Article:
Jonas smelled the fear. Usually, he either saw it or heard it—how the eyes danced around to avoid direct contact, or how the throat clenched up; sometimes, it was both. Tonight, though, an onion stench of sweat trailed behind the mark as he passed by, completely oblivious that Jonas could have reached out and touched him. No doubt about it, the way he was acting, walking fast like the world was about to end, the man was scared out of his mind.
Earlier tonight, the information received had been short, but concise. Thomas Cantrell: accountant and managing partner of Cantrell and Associates. Residence: 2154 Lakeside Court. Tonight’s e-mail also contained a JPEG file of Cantrell’s photo, taken outdoors, catching the accountant as he walked to a black Cadillac XLR, the same car now sitting in the driveway, its high-gloss paint and chrome trim shimmering under the glare of a security spotlight. While not impressed with what he now saw--a balding man around five-foot-eight, weighing in the neighborhood of one-seventy, maybe one-eighty--Jonas at least appreciated the man’s taste in vehicles.
The last and most important part of the e-mail was the commitment for fifty thousand dollars to be wired to a Banco Del Rio account on Grand Cayman, payable upon proof of services rendered. Looking at the ring on Cantrell’s right hand, Jonas remembered the knife in his pocket and knew right away what proof he would give.
He stepped out of the shadows and followed closely behind. “Evening, Thomas.”
Cantrell spun around. His eyes locked in on Jonas. “Who are you?”
In addition to knowing there was a payoff at the end, Jonas took a small comfort in seeing that it was also justified. Somewhere along the way, Cantrell had blurred the lines, lost sight of the bigger universe; and the beads of sweat, the recognition of real danger in those eyes, served only to condemn him.
Jonas took a deep breath. The brisk air calmed his insides. “I represent Mr. Dawson.”
“Dawson never said anything about someone coming out.”
“They never do.”
Cantrell blinked. “They?”
“My clients.” Jonas waited for the faint light of recognition to play across Cantrell’s face. He smiled. Sure enough, there it was.
“Look,” Cantrell said, “there must be some mistake. I wasn’t stealing Dawson’s money. I only have it so it can be deposited tomorrow. I mean there’re multiple accounts, and they all need to be managed.”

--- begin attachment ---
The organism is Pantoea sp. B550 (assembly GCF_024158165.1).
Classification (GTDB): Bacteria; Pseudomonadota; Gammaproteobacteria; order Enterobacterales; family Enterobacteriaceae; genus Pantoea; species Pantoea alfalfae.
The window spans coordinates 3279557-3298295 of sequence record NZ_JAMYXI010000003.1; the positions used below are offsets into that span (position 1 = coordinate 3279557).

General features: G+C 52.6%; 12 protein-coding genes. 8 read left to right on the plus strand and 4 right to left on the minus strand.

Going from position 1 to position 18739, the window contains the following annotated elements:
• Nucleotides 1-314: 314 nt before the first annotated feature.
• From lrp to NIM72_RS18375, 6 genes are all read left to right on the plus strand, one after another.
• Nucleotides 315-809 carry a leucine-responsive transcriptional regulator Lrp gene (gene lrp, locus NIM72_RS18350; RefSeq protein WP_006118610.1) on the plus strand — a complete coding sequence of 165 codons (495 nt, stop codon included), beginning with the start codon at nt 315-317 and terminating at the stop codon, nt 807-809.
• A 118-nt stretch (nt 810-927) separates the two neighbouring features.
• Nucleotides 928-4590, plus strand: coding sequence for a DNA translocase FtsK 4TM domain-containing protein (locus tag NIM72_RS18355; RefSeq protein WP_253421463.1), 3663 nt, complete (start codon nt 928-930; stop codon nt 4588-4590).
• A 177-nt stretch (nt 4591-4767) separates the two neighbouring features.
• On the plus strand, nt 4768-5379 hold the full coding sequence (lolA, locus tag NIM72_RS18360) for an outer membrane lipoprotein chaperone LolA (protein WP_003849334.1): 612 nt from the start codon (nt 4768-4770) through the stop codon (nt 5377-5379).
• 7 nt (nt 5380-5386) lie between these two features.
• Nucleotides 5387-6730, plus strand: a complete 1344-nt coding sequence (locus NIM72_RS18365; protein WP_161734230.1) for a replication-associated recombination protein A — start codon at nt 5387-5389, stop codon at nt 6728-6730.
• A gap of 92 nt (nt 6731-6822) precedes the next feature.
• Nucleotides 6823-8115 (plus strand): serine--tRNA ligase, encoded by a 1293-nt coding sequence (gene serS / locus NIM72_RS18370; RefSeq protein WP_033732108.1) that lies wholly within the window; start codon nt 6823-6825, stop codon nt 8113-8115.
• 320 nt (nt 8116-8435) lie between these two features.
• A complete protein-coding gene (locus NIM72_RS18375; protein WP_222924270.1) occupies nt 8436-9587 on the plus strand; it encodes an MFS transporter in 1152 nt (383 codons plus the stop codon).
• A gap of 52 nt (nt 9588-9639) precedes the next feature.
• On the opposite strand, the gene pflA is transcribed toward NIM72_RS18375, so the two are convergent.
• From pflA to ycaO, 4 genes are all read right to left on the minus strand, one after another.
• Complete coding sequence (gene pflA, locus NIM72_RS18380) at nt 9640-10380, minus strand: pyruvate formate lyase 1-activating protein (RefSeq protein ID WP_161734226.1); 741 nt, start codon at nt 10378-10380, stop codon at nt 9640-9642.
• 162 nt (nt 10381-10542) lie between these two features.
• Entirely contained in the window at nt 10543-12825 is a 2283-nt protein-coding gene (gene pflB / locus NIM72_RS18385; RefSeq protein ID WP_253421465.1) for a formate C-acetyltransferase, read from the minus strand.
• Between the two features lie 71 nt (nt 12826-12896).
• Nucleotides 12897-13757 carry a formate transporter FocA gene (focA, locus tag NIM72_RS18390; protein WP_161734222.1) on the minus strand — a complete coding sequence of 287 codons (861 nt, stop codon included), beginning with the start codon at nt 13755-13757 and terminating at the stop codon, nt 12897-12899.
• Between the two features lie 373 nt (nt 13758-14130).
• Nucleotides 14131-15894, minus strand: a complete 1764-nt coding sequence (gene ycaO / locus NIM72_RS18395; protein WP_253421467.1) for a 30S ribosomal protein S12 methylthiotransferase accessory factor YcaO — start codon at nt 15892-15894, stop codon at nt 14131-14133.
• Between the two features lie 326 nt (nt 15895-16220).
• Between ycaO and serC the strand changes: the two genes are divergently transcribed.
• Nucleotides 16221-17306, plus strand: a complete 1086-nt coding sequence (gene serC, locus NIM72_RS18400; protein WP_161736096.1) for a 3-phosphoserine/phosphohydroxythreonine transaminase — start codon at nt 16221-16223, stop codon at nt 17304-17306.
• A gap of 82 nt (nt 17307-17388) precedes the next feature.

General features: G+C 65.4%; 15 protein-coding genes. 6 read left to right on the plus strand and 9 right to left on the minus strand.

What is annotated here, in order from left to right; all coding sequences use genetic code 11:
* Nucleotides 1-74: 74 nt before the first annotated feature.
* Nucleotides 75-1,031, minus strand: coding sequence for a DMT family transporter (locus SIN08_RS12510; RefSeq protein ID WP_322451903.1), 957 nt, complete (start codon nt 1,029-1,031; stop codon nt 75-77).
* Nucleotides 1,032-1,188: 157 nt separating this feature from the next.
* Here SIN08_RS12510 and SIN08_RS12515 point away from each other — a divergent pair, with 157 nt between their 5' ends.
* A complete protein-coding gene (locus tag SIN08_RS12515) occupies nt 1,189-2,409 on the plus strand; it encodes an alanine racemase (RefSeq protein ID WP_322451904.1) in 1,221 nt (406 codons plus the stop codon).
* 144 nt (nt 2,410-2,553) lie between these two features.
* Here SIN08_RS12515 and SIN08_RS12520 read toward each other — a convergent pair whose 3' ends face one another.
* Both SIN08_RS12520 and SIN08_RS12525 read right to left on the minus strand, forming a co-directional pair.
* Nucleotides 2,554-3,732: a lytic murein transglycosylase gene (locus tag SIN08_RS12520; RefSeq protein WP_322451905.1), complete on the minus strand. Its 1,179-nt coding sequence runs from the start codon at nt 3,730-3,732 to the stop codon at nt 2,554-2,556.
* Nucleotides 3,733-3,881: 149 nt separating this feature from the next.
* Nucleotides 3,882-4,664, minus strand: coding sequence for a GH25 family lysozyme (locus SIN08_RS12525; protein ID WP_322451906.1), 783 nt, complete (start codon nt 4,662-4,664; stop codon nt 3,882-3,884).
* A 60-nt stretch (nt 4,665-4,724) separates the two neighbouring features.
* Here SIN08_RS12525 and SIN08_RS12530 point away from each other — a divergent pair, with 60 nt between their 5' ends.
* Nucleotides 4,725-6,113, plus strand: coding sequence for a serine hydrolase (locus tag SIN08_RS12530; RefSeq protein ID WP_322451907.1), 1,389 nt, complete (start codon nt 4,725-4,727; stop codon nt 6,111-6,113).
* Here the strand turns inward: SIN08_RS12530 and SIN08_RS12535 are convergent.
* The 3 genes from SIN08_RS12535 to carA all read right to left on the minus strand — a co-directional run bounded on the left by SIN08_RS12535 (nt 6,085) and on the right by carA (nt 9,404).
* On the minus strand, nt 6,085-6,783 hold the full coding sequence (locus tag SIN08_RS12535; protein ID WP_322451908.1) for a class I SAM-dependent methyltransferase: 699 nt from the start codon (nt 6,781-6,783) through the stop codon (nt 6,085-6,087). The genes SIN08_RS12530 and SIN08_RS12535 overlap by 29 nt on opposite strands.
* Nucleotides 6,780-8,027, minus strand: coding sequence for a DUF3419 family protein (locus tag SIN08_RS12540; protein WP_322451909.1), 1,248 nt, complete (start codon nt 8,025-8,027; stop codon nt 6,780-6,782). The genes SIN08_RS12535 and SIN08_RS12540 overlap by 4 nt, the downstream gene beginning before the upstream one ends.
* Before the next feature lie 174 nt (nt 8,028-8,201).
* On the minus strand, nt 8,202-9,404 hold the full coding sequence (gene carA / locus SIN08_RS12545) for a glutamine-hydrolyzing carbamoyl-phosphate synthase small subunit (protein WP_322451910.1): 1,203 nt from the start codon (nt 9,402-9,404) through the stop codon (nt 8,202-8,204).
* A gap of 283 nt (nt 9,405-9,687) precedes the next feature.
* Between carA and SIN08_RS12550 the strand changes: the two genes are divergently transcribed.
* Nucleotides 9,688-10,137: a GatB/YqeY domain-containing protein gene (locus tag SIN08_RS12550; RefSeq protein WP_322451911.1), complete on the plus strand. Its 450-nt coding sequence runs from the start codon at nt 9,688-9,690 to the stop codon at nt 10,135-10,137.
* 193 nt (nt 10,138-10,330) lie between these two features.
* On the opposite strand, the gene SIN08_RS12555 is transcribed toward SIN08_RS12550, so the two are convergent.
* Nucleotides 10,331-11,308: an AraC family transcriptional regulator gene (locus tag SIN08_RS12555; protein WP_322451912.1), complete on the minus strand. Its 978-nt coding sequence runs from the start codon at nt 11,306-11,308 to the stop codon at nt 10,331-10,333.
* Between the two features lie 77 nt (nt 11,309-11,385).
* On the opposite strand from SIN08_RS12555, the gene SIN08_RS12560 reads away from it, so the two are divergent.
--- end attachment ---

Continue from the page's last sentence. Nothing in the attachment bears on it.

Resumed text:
Jonas shook his head. “I’m not paid to know the details.”
Cantrell’s voice cracked. “Oh God, please, surely it doesn’t have to come to this. We can work something out, can’t we?”
Jonas glanced up at the night sky and spotted a thin wisp of cloud that split the orange moon in the east.
“I love this time of year, don’t you?” He looked at Cantrell. “It's so beautifu at night, and you can always see Orion.”
A look of confusion crossed Cantrell’s face. “Pardon?”
“The stars.” Jonas reached underneath the lapel of his jacket and felt the grip of the Ruger tucked away inside its holster. “It’s a nice night for Orion.”
Mack turned his head, bracing for the inevitable as Jimmy took a running leap off the pier, both hands tucked between his legs. Mack cringed at the last mental image he saw before the splash: the crack of Jimmy’s rear end. The impact sent a tidal wave of water in all directions.
A moment later, Jimmy surfaced and shook the water from his hair. “Man, this water’s cold!”
Mack didn’t say a thing.
“Hey, how’d you like that one?”
Jimmy wiped at his eyes. “Hey, what’s got your panties in a wad?”
“We don’t need the noise, Jimmy. There’s no telling if or when the cops’ll come around, and I don’t know about you, but I personally don’t want to be hauled out of the lake with nothing to cover my Johnson but my own two hands.”
Jimmy laughed. “Like that’ll ever happen. They’ll be too busy laughing to notice your shriveled-up peanut.”
“I see, you’re a funny guy now too, that it?”
“C’mon, bro, lighten up. Besides, it was your idea to come down here.”
“I’m just saying--”
The sound of an approaching motor carried through the woods. A moment later, headlights spotted through the trees as a car approached. Almost to the pond, the driver turned his wheels and then braked, the car facing away. White reverse lights cast an ethereal glow across the water then as the driver backed up to the pier and cut the engine. He stepped out, walked to the back of the car and opened the trunk. Mack heard a grunt, and his heart stopped as the man lifted a body out of the car and walked backwards, dragging the body out to the edge of the pier. The man dropped it over and stood for a while, staring at the water. He took a deep breath and almost turned, but stopped. He looked further out and Mack’s stomach turned sour as their eyes met, the man sighing at first and then shaking his head, smiling.
“Well, this is a little awkward. I wasn’t expecting anyone out here in the middle of nowhere this time of night. Don’t you boys have school in the morning?"
Mack shook his head. “Spring Break.”
“And what, you decide to come out here to swim instead of heading south to the beach, some place warmer?”
“Can’t afford to,” Jimmy said. “Besides, our parents would let us anyway.”
The man nodded. “Well, don’t be too glum about it, boys. After all, it’s not as bad you might think.” He reached a hand into his coat and glanced up at the sky. “At least we’ve got Orion to look at, huh?”